I always had the desire to enjoy drinking something I made myself. Did a lot of researching on how to make wine at home and all I got was wine making methods which was meant to be executed in the USA which uses things like wine fermenter kit, hydro meters, capdem tablets and those kind of stuff which you don’t get here in India.
I wanted to prepare wine using just materials available in any standard Indian kitchen and not spending too much money. This search for the indianized wine making technique did not yield any results and I kept trying asking friends and relatives.
At last, I got the opportunity to talk to one pattima (old lady), mother of a good friend, who’s been making wine for years, got the recipe of ingredients, and proportions from her and she ran me through telephone the methodology, tips and tricks of the process. Within 2 hours of talking to her, I was all set to go!
This guide is for all you people out there, who like me, at least once, want to brew what you drink.
This guide will yield a minimum of 4 litres of wine. Caution: You need a lot of patience, You need to wait up to 42 days to get the wine ready and you will have to dedicate at least 2 minutes everyday till then to this process of making wine.
Black Grapes: 1.5 Kgs
The grapes can be seedless, but definitely need to be black. There is a variety of grapes in which the inside is also black/dark brown, if you get that its good, if not the black grapes variety with dark green inside is also good
Sugar: 1.5 Kgs
Needs to be clean white sugar, try to get a good brand like parrys sugar which does not have any dirt or discoloration
Yeast: 15 grams
This you get in any spencer’s daily or any supermarket for that matter. Usually you would find it in the section where they stock essences, food colouring etc. It’s called “Activated dry yeast” , any brand and a small 25 gm packed would do (you need just 15 grams)
Whole wheat: 50 grams
Had a tough time getting this, all the supermarkets stock only 5 kg packets. Went to a normal palasarakku kadai (general provisions) and got it packed off.
Egg (just the white): 1
Veggies don’t get dejected. This is not really necessary. I was told this is just to create a good flavour. This can be skipped.
Water: 2.6 ltrs
Materials / Tools Required:
Big enough to hold 1.5 kgs of grapes + 2.6 lts of water + 1.5 kgs of sugar. Should have 20% free space after adding all this. Preferably must have a lid. Best bet is to use the oorga jaadi (ceramic pickle jar) or if you don’t have any ceramic jars, plastic or metal also would do. Should have a narrow opening because during fermentation, the vessel has to be airtight. So smaller the mouth, easier to seal 🙂
Wooden pestle / masher:
This is nothing but the lowly wooden tool your mom makes to smash potatoes or paalak / keerai. We will use to smash grapes
Long wooden spoon:
should be long enough to reach the bottom of your wine jar.
Love and Support: Any quantity
Along with all this interest and support from other family members to make the wine making experience a memorable one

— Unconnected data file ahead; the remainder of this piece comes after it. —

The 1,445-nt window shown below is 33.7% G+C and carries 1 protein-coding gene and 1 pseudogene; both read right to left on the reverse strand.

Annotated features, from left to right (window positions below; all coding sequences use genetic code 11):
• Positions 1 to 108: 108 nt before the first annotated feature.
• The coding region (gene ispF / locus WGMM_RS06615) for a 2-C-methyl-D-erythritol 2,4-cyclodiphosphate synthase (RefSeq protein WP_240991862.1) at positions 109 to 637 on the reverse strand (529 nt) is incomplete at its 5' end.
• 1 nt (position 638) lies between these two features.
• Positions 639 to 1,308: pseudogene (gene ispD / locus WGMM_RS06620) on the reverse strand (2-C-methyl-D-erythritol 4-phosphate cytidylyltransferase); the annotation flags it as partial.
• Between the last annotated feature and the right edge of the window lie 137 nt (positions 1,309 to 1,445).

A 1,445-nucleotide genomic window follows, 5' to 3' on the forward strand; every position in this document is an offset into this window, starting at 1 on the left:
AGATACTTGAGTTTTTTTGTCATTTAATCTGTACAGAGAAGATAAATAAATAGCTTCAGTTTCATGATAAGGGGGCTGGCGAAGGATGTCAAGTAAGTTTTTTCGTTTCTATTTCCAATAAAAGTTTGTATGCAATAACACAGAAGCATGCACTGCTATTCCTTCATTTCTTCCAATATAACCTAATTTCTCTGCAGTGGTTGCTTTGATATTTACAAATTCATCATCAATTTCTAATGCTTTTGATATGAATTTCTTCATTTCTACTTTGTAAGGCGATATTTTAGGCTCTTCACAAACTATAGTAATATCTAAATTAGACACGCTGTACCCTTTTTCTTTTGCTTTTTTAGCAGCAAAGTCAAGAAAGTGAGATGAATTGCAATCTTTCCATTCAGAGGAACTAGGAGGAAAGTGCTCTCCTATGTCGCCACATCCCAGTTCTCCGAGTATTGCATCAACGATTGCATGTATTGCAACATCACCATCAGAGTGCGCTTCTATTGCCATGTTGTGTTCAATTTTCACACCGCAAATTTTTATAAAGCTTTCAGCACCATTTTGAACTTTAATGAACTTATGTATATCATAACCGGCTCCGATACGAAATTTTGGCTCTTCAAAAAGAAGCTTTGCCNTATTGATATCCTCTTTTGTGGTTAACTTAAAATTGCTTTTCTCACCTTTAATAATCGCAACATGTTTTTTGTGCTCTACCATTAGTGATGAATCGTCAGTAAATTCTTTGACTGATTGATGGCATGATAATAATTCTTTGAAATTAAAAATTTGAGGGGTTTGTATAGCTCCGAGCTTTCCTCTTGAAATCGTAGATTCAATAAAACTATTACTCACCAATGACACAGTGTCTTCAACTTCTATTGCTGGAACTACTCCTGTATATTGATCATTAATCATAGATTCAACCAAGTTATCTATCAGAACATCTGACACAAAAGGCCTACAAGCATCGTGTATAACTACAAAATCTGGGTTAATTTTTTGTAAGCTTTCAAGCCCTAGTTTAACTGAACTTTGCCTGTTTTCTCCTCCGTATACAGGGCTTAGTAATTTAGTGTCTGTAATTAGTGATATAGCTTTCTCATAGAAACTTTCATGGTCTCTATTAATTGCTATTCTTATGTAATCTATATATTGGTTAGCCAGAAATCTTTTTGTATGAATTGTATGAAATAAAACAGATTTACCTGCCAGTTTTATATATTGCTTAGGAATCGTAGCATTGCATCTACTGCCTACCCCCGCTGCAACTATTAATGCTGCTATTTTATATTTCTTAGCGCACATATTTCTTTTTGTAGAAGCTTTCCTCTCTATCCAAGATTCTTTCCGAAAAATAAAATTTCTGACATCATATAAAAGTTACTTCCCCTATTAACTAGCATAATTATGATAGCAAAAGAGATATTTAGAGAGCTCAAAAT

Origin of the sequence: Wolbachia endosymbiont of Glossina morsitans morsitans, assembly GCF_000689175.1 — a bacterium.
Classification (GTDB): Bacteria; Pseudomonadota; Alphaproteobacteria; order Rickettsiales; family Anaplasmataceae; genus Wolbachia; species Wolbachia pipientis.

The basic ground rule in wine making is keeping things clean and sterile. This to ensure that the brew does not get contaminated with bacteria which may spoil the brew instead of allowing it to ferment. If the brew gets spoiled only thing you can do is to flush it down the drain.
Ready, Get Set:
- Boil the water: Boil the water for at least 3-4 mins to make it as pure as possible and kill any bacteria or germs in it. After boiling let it cool. The water has to be back to room temperature before you can use it
- Sterilize the ceramic Jar: Simply pour boiling water in the jar till the brim and leave it for 5 mins to sterilize the inner of the jar. Remember, the jar I used was ceramic, so it could stand the heat. Don’t try this if you are using plastic jar 🙂
- Clean the grapes: Remove the stem of the grapes. Wash at least 3-4 times in water to ensure all the dirt/dust/chemical sediments from fertilizers and insecticides are removed. Drain the water; if possible spread the grapes on a wide tray to allow it to dry off the excess water.
- Clean the wheat: Clean the 50 gms of wheat with water, rinse 3-4 times and ensure they are dry again.
Rock and Roll – Part 1
- Put the grapes in the jar
- Use the wooden smasher to smash the grapes. The motive is to rupture the grapes NOT to juice them. So need not crush them so hard to juice them out, but ensure each grape is ruptured
- Pour in the cooled water
- Prepare the yeast: Preparing the yeast is simple. Just follow the instructions in the carton to activate the yeast. Take some lukewarm water (40-50 C), say 100 ml water, add 2 tsp of sugar (you can take some off sugar you have set aside already), and add the 15 gms of yeast into it (usually around 3 tea spoons) and mix them well.
- Pour the prepared yeast into the jar
- Add the wheat into the jar
- Beat the egg white and add it into the jar
- Add HALF the sugar into the jar i.e (750 grams).
- Use the wooden spoon to mix the contents. You need not try to dissolve the sugar. Just a couple of stirs so that the contents are evenly mixed.
- Close the jar with its lid and then wrap plastic covers on top of the jar to make the jar 100% air tight.
Once you have done this, keep the jar in a cool, dark & dry place. But ensure the jar is accessible. Why accessible? Read on…